The analyses show that the number of observations of both fallow and red deer has significantly risen between 2003 and 2015. The higher chance of observing fallow deer follows the observed population increase for this species. For red deer, this was also the case until 2011, but in this species, the subsequent stagnation of population growth was not reflected in a stabilisation of observation chance. In both red as fallow deer, a decrease in flight distance was observed. In general, the fact that hunting was stopped in the Deelerwoud clearly resulted in positive effects on observation chance of both fallow and red deer, both through an increase in both populations as through a decrease in the shyness of the animals.
8 Experiment Deelerwoud www.inbo.be
The combined findings mentioned above allow to formulate an answer to the main question and objective of this experiment: does a stop in hunting lead to a more natural behavior in deer species in the Deelerwoud?
In the past, a more intensive terrain use in time and space and a higher diurnal activity were used as typical features of natural behavior. Becaus, in this experiment hunting the only source of disturbance eliminated the general question was only dealt with in function of hunting. Therefore, the changes in numbers and behavior of the different cervid species in the Deelerwoud were compared tot what could be expected of cervid populations that are not (or almost not) hunted.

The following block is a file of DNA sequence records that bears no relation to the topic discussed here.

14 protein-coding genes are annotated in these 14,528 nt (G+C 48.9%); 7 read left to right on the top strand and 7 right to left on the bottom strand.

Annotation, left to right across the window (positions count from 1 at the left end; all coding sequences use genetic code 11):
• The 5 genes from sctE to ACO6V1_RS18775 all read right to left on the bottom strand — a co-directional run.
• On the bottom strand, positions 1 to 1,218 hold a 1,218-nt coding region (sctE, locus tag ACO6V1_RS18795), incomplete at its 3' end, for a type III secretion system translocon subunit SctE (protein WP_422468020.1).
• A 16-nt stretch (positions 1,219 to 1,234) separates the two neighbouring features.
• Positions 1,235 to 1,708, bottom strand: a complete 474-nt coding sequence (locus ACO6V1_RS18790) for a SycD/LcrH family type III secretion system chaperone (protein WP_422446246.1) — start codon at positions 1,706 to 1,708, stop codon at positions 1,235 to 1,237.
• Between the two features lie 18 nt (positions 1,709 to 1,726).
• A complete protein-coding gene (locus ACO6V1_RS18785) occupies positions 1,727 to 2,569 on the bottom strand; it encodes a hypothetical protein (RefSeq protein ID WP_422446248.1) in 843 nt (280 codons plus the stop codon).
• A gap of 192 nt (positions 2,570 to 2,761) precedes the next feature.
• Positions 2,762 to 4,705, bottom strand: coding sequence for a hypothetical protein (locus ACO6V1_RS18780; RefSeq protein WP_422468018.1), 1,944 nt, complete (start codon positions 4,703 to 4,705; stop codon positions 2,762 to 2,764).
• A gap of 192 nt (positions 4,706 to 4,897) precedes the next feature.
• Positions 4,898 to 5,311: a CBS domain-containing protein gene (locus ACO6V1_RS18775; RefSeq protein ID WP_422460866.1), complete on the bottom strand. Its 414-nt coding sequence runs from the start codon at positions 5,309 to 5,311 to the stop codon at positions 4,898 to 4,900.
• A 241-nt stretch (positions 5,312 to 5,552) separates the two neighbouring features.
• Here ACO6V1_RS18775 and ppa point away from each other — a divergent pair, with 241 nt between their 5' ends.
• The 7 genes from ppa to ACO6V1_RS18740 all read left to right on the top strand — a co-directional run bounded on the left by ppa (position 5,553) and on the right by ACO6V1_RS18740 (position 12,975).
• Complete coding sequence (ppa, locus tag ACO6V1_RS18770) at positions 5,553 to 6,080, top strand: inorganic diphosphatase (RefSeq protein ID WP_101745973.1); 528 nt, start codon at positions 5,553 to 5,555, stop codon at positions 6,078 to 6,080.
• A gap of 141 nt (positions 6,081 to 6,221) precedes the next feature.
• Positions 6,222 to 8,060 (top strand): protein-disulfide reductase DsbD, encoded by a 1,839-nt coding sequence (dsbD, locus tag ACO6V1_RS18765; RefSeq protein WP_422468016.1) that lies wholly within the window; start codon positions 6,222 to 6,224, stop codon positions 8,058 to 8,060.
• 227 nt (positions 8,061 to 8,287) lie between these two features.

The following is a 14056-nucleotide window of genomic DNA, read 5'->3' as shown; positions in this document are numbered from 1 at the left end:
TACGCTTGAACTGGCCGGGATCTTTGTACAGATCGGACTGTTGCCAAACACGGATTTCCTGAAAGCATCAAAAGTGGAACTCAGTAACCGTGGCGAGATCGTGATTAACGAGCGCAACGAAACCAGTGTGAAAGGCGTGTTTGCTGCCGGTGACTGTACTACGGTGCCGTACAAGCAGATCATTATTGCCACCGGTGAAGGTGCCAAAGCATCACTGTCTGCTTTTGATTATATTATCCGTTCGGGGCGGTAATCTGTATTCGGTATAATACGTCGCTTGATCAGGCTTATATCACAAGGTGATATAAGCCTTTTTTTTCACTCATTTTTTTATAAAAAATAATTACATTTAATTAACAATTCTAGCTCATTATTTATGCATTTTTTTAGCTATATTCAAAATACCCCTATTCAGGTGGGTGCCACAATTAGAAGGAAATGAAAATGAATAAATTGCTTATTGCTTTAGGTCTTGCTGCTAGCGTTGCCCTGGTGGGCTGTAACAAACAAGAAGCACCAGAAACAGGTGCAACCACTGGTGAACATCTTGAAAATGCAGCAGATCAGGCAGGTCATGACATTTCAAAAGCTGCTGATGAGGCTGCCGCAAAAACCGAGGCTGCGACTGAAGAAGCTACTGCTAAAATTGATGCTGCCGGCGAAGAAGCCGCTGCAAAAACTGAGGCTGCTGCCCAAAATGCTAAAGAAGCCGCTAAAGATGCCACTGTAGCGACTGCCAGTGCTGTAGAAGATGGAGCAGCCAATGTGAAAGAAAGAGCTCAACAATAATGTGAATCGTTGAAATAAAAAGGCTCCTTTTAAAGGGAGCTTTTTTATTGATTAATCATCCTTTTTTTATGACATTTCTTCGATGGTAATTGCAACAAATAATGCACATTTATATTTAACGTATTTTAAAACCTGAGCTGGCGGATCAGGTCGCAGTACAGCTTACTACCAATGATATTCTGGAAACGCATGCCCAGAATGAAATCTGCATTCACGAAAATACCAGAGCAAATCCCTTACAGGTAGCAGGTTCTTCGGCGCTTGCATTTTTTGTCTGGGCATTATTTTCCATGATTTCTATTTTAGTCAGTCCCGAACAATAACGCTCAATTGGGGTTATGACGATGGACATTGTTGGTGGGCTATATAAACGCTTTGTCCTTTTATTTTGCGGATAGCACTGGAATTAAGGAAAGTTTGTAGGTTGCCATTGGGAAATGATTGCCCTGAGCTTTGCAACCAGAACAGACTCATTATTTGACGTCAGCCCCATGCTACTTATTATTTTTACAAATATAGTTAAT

The first expectation when hunting is stopped under conditions without major predators is a rise in population numbers until a new stable state is attained. In this case, growth rates are expected to be higher than those in comparable populations. For red deer in the Deelerwoud this was the case. For fallow deer, who also experienced a significant population increase, population growth rate was not higher than in populations in adjacent areas, but densities in the Deelerwoud were much higher. In addition, a 10 year term is described as the normal time it takes red deer to attain a new stable state after hunting has ceased. In the Deelerwoud population growth has indeed stabilised after 10 years. In fallow deer, even after a period of 13 years, no such stabilisation was observed.
The increase in the proportion of females in both red and fallow deer is in line with observations in other studies on non-hunted cervids. Also, the observed decline in the number of calves per doe in high density populations of both red and fallow deer fit the expected pattern. Finally, low hunting pressure has been shown to lead to higher group sizes in red deer, a trend also observed in the Deelerwoud population.
Population growth and composition thus both match the expected pattern for a hunting stop in a setting without predators and in which food is abundant. For fallow deer, the situation in the Deelerwoud differs from that of red deer in the sense that population size has not stabilised yet. The increase in the numbers of both fallow and red deer have led to a decline in roe deer numbers through interspecific competition. This way, the roe deer decline in the Deelerwoud is an indirect result of the hunting stop.
The reduced shyness in red deer is probably als the result of the hunting stop. For fallow deer, this was not observed, but flight distance in this species was very low from the early stages of te experiment on. In general, the behavior in large cervids in the Deelerwoud matches the expectations for populations with very low or no hunting pressure.
In conclusion, both red and fallow deer clearly show the effects of the hunting stop in the Deelerwoud. In population growth, composition as well as in behavior, both species show strong parallels to observations made in other non-hunted populations. For roe deer, these effects are secundary and are probably the result of the increase in the fallow and red deer populations.